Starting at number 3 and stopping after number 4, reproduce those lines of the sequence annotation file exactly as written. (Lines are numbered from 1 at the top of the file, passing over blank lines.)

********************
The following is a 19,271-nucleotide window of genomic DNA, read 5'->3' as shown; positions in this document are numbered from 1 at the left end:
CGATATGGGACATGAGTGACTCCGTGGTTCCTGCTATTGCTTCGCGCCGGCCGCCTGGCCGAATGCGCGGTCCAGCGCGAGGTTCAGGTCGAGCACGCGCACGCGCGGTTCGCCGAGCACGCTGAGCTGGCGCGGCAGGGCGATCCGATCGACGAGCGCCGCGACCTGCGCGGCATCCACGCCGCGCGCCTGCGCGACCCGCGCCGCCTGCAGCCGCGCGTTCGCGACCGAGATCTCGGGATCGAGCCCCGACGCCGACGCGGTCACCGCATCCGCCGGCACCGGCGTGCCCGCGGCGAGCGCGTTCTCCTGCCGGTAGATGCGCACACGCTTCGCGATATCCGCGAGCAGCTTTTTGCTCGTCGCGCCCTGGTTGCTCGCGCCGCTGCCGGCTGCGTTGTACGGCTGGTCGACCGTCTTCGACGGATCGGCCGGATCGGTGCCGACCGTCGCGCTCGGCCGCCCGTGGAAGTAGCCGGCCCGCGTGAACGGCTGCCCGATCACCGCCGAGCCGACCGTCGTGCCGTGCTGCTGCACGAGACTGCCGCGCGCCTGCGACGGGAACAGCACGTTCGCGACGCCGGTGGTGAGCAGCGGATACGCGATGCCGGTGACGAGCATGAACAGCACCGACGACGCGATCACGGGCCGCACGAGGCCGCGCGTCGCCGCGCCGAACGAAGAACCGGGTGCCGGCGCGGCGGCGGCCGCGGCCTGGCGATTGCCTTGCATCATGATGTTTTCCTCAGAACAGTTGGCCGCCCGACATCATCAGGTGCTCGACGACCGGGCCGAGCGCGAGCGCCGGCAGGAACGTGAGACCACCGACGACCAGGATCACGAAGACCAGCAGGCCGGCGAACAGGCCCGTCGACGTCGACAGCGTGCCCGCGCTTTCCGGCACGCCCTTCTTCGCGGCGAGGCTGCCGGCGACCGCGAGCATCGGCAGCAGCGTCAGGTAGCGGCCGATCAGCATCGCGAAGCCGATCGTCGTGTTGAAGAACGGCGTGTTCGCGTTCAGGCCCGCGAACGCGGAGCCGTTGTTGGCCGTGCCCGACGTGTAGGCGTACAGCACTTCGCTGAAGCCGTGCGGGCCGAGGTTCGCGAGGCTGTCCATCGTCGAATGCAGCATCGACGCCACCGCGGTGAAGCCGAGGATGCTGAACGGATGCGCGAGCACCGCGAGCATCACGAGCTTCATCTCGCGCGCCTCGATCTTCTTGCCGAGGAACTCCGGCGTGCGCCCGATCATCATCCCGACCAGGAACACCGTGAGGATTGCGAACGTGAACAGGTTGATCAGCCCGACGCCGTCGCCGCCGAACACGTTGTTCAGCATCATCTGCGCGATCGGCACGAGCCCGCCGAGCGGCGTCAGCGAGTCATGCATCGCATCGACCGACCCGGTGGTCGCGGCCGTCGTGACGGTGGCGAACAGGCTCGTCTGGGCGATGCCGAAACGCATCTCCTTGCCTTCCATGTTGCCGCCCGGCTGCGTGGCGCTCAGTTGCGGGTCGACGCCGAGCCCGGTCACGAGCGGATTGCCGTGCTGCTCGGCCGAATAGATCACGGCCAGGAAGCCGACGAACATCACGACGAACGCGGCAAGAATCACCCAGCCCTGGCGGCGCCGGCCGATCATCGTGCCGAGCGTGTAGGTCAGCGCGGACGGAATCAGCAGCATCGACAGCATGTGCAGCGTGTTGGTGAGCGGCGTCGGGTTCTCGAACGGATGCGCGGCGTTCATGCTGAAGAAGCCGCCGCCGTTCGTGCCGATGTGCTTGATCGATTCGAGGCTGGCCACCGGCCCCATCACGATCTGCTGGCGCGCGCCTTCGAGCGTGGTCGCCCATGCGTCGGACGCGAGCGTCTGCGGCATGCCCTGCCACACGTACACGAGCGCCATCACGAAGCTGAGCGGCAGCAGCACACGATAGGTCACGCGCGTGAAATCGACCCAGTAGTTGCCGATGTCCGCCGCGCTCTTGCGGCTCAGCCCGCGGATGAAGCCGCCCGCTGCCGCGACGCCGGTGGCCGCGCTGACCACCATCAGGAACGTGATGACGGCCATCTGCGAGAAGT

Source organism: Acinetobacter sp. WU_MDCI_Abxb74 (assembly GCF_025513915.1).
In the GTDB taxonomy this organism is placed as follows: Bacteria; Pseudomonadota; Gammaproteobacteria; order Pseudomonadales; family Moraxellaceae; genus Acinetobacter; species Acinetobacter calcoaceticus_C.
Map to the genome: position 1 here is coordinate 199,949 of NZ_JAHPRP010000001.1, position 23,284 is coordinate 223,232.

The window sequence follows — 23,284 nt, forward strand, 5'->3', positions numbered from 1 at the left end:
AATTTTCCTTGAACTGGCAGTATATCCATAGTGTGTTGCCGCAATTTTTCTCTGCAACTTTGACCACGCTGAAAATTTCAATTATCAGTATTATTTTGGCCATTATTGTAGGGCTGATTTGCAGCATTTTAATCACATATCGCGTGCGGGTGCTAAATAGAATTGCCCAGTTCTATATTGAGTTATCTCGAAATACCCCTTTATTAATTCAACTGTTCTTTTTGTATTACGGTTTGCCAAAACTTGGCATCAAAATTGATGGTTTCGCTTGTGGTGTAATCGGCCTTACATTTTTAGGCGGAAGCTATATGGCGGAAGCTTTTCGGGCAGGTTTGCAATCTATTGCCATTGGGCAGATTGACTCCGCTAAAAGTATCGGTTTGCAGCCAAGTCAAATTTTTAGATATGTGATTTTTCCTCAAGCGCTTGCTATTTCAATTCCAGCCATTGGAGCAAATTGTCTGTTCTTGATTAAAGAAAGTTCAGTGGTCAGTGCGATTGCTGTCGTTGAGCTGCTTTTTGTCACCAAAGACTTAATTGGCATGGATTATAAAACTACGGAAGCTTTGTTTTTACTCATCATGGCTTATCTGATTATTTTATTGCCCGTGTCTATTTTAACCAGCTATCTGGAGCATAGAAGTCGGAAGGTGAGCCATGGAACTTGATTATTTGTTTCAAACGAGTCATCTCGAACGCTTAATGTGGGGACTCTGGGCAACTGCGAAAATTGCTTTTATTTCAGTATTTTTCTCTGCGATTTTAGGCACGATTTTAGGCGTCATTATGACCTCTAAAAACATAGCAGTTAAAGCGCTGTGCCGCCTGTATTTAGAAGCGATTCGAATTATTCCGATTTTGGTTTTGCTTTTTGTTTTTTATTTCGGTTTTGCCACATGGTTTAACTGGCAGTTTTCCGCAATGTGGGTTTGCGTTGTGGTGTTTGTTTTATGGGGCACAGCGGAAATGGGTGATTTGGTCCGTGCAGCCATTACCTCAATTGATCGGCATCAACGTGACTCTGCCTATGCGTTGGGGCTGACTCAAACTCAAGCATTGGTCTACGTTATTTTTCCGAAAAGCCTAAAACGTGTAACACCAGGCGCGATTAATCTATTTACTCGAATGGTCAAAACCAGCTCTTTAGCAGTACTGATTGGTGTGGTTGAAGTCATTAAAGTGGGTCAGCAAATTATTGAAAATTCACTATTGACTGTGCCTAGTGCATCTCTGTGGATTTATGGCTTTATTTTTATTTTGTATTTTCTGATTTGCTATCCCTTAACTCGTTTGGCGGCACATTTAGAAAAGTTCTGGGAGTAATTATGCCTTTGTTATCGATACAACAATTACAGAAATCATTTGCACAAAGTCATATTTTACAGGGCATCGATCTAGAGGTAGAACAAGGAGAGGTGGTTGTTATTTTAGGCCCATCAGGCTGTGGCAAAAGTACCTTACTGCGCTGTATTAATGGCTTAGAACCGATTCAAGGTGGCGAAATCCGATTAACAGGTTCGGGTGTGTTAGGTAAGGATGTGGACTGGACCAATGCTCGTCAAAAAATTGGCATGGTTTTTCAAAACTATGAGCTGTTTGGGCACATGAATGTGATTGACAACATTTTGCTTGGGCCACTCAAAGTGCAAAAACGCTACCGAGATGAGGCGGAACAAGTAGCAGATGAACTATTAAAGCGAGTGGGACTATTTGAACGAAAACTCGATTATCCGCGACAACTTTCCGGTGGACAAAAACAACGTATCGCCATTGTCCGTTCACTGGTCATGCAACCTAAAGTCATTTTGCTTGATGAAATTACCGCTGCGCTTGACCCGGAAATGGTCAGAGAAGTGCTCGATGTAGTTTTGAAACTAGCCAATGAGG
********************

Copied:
Source organism: Acinetobacter sp. WU_MDCI_Abxb74 (assembly GCF_025513915.1).
In the GTDB taxonomy this organism is placed as follows: Bacteria; Pseudomonadota; Gammaproteobacteria; order Pseudomonadales; family Moraxellaceae; genus Acinetobacter; species Acinetobacter calcoaceticus_C.